How to Use Coffee Grounds in Your Garden

By Christine Hennessey

My morning cup of coffee—brewed strong with a splash of almond milk—is an essential part of my day. And that same cup can give my garden a boost, too.

Used coffee grounds offer many benefits to plants, flowers, and vegetables—improving water retention, drainage, and soil aeration are at the top of that list. Coffee grounds also allow certain beneficial microorganisms to thrive and attract earthworms, which are a garden’s best friend.

How to add used coffee grounds to your garden

Always begin with damp—not wet—coffee grounds to prevent drying out your soil. Here are four ways to use coffee grounds in your garden soil.

  1. Using a spade or your hand, work the used coffee grounds into the soil around your plants, about six to eight inches deep.
  2. Use coffee grounds as mulch around your plants. Spread the used grounds directly on the soil, then cover with leaves or mulch.
  3. Make coffee ground “tea” by adding two cups of used coffee grounds to a five-gallon bucket of water. Let it seep for a few hours, then use as a liquid fertilizer in your garden.  
  4. Do you have leftover brew in your pot? Once the coffee has cooled to room temperature, add 1.5 cups of water for each cup of coffee, then pour into the soil around your plants as you would with regular water. Use this diluted mixture no more than once per week.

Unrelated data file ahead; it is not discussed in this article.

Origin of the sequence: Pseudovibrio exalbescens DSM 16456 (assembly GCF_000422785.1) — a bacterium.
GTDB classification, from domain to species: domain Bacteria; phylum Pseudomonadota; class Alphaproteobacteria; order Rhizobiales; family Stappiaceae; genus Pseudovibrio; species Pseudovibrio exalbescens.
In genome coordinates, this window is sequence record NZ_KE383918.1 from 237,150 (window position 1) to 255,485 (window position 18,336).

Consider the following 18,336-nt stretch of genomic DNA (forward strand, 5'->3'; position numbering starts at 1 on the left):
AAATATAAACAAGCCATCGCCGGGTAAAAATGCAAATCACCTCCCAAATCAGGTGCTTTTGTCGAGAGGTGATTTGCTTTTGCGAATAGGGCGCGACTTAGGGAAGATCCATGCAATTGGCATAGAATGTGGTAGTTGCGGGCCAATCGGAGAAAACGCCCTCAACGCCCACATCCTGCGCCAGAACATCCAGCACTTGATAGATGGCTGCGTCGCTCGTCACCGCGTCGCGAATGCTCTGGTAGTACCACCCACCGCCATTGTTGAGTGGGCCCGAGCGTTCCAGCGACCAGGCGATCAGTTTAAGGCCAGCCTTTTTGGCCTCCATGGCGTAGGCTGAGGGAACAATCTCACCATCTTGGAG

The benefits of coffee grounds

Because coffee is acidic, many people believe that adding grounds to your garden will increase the pH level of your soil, but this is a myth—only fresh coffee is acidic. Once it’s been used, most of the acidity ends up in your cup. The grounds are pH neutral, clocking in at about 6.5.

While used coffee grounds won’t alter the pH level of your soil, they do enrich it in other ways. Grounds are about 1.45% nitrogen and contain trace minerals, including magnesium, potassium, phosphorous, and calcium, which are released as they break down. This is good news for plants that do well in nitrogen-rich soil, such as spinach, corn, blueberries, roses, rhododendrons, and azaleas. Tomatoes thrive on nitrogen and particularly enjoy coffee grounds.

Plants should consume coffee in moderation. Don’t use more than six pounds of grounds for every 100 square feet. If the leaves of your plants are turning yellow, you’ve oversaturated and it’s time to cut back.

How to store coffee grounds

If you end up with too many coffee grounds, you can store them for later use as long as you dry them out first. This keeps them from decomposing or growing mold.

Simply spread the used coffee grounds in an even layer on a cookie sheet and place them in a warm oven to dry out. If it’s a hot day, you can also put the cookie sheet in a sunny spot outside or in a window. Once dry, store the grounds in a sealed container and keep them in a cool place until you’re ready to apply them to your garden.

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